But the fact that Heinlein's politics are a prime concern in discussions of his later novels points to the sad decline in the quality of dramatization in his sf. As Alexei Panshin, the most astute of his earlier critics, pointed out, Heinlein once dealt in "facts" but latterly he dealt only in "opinions-as-facts". And as these opinions-as-facts were uttered in Heinlein's voice by domineering monologuists, his last novels increasingly conveyed a sense of flouncing solitude, and were frequently described – with justice – as exercises in solipsism; for, no matter how many characters filled the foreground of the tale, his casts ultimately proved either cruelly disposable or members of the one enormous intertwined family whose begetter bore the countenance, and spieled the antic but ultimately dyspeptic tracts, of the author. I Will Fear No Evil (July-December 1970 Galaxy; 1970) is an interminable novel about a rich centenarian who has his mind transferred to the body of his young female secretary; it brought into the open the espousal of free Sex (and inevitable babies begat upon wisecracking women who long to become gravid for their guys) first published in Stranger in a Strange Land (though see For Us, the Living above). Time Enough for Love, or The Lives of Lazarus Long (1973), a late coda to the Future History series, was perhaps the most important of the late books in that it established the immortal Long, a central character in Methuselah's Children, as Heinlein's final – and most enduring – alter ego. Other novels which revolve around Lazarus Long, and must therefore be deemed somehow connected to the Future History from four decades earlier, include "The Number of the Beast" (October-November 1979 Omni; 1980), The Cat who Walks through Walls: A Comedy of Manners (1985) and To Sail Beyond the Sunset: The Life and Loves of Maureen Johnson: (Being the Memoirs of a Somewhat Irregular Lady) (1987), which features, among other Recursive elements, the presence of Mark Twain. As a set, they argue a kind of Magic Realism through generic exfoliation, and their melding of all genres and all characters, does something to justify the World as Myth surtitle which has been suggested for them. The final effect of these novels, however, – in direct contrast to their joke-saturated telling – is one of embitterment. By devaluing everything in the Universe except for the one polymorphic phoenix family, Heinlein effectively repudiated the genre whose mature tone he had himself almost singlehandedly established, and the USA whose complex populism he had so vividly expressed. In the end, by seeming to embrace them into one all-consuming pyre, the father of sf abandoned his children.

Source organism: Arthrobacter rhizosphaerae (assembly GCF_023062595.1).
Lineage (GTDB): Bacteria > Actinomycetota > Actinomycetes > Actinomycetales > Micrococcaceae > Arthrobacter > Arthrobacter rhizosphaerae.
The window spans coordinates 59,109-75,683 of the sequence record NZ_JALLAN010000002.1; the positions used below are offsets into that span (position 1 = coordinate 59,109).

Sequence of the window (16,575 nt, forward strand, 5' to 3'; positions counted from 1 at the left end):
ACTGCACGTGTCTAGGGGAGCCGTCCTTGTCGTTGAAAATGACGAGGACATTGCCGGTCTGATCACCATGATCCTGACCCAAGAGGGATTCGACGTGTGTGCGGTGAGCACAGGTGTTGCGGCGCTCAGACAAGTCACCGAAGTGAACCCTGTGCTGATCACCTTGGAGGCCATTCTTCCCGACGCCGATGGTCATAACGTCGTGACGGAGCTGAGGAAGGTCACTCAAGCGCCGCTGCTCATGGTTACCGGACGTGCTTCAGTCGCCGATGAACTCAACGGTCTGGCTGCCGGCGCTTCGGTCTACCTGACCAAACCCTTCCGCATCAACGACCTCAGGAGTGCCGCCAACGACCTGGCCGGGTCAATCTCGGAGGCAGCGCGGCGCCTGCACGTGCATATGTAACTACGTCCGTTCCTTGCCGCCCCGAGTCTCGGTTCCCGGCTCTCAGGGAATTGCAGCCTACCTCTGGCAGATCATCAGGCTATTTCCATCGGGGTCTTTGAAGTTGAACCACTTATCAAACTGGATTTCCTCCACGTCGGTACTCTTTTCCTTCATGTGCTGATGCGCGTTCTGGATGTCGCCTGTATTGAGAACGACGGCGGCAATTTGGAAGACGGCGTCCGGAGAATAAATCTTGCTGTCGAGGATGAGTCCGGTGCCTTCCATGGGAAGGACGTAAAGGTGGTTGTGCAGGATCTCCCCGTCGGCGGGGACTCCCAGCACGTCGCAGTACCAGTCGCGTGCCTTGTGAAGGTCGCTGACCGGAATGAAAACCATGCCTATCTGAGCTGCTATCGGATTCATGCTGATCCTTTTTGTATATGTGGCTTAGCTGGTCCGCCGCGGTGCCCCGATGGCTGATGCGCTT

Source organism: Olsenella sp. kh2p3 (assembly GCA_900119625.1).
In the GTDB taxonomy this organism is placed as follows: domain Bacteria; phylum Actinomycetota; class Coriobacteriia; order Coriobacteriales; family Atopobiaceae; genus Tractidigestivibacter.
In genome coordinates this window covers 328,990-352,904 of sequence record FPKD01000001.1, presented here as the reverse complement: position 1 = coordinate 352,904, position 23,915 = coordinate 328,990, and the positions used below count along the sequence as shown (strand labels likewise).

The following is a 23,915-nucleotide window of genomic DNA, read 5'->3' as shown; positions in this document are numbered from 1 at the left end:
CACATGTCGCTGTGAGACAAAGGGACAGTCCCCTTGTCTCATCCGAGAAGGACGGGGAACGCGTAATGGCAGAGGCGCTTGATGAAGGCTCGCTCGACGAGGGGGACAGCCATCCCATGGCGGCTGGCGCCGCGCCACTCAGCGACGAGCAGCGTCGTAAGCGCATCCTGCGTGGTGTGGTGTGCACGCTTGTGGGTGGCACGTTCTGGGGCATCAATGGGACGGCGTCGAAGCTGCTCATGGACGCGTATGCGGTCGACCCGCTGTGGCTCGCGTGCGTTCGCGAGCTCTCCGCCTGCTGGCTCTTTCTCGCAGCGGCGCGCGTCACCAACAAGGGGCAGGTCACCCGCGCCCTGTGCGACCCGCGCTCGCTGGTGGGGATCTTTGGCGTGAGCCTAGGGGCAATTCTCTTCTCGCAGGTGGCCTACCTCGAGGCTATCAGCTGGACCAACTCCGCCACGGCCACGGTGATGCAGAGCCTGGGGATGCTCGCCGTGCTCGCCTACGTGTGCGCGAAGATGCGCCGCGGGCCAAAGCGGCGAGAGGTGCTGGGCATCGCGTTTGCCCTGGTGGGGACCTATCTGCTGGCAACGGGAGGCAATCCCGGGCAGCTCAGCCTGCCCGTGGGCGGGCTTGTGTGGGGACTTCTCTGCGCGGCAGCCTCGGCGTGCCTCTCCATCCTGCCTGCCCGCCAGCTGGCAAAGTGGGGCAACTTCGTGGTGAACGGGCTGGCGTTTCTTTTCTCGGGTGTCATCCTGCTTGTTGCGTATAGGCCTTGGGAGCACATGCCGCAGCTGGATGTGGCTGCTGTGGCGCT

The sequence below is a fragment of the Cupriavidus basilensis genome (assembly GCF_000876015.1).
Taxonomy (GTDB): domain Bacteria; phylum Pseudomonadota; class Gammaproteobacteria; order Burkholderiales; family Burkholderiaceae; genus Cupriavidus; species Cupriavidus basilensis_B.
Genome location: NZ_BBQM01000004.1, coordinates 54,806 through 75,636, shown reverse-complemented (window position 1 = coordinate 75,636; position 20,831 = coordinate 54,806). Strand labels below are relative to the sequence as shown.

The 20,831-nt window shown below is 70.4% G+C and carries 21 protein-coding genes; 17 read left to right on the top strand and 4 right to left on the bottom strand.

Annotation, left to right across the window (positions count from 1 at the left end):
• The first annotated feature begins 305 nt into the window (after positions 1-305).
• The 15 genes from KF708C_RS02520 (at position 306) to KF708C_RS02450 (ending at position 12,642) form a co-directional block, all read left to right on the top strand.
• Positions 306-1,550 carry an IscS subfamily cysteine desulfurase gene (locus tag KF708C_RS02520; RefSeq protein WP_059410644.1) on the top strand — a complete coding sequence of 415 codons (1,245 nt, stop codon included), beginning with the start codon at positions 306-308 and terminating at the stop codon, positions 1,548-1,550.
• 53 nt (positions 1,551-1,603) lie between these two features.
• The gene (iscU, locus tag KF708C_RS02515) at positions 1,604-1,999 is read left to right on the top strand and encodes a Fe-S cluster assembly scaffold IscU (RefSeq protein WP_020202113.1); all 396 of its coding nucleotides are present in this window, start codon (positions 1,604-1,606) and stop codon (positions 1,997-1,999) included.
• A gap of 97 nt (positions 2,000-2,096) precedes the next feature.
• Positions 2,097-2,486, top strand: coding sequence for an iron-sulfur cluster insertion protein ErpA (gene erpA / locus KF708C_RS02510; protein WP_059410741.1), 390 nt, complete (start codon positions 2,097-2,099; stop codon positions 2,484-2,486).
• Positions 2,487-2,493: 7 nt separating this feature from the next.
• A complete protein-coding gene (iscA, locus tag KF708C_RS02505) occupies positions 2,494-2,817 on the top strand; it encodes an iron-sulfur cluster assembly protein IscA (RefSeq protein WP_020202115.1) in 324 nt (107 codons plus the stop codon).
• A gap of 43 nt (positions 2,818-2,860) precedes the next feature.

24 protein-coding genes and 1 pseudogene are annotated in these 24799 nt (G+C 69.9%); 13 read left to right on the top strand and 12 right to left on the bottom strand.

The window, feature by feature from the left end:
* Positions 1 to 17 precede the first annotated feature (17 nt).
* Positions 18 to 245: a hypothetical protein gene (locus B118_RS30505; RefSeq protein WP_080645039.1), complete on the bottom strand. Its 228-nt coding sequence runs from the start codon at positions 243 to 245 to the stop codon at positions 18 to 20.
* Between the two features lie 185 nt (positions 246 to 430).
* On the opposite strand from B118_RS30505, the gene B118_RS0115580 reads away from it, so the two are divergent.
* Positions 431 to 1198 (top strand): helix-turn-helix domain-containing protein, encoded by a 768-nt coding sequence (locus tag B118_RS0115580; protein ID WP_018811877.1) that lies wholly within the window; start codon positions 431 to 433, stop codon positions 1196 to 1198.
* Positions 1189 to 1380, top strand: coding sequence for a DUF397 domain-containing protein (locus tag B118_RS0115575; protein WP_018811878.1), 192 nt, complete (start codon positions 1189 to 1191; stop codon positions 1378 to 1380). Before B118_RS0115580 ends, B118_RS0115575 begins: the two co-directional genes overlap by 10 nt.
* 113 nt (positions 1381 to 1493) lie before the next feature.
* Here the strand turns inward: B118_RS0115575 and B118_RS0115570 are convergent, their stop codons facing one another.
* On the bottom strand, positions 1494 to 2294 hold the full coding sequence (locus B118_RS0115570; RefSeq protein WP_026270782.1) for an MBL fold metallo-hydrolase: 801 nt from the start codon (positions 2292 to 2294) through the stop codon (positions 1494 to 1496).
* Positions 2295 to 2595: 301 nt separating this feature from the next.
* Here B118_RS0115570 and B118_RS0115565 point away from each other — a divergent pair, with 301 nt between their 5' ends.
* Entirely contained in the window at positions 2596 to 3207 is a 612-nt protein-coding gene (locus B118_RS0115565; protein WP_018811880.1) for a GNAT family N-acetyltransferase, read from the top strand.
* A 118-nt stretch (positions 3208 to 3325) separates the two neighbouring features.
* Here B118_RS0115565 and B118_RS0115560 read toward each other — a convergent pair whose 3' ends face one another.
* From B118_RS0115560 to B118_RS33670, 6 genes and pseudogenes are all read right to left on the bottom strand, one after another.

Two late novels, following "The Number of the Beast" but separate from the Lazarus Long sequence, were hailed with some relief by Heinlein admirers despite not equalling the drive and clarity of his best work. Friday (1982) is a loose sequel to "Gulf" (November-December 1949 Astounding), whose titular heroine – a highly competent special agent, though plagued by a sense of inferiority about her Android status – travels through a fragmented future America and eventually via Starship to the prospect of a pioneering life, and babies. Job: A Comedy of Justice (1984) nods to the subtitle of James Branch Cabell's Jurgen: A Comedy of Justice (1919; rev 1921), and likewise treats Religion ironically. A tour of Parallel Worlds culminates with the Last Trump and visits to Heaven and Hell; the usual role of all-knowing, wisecracking father-figure is played by Satan.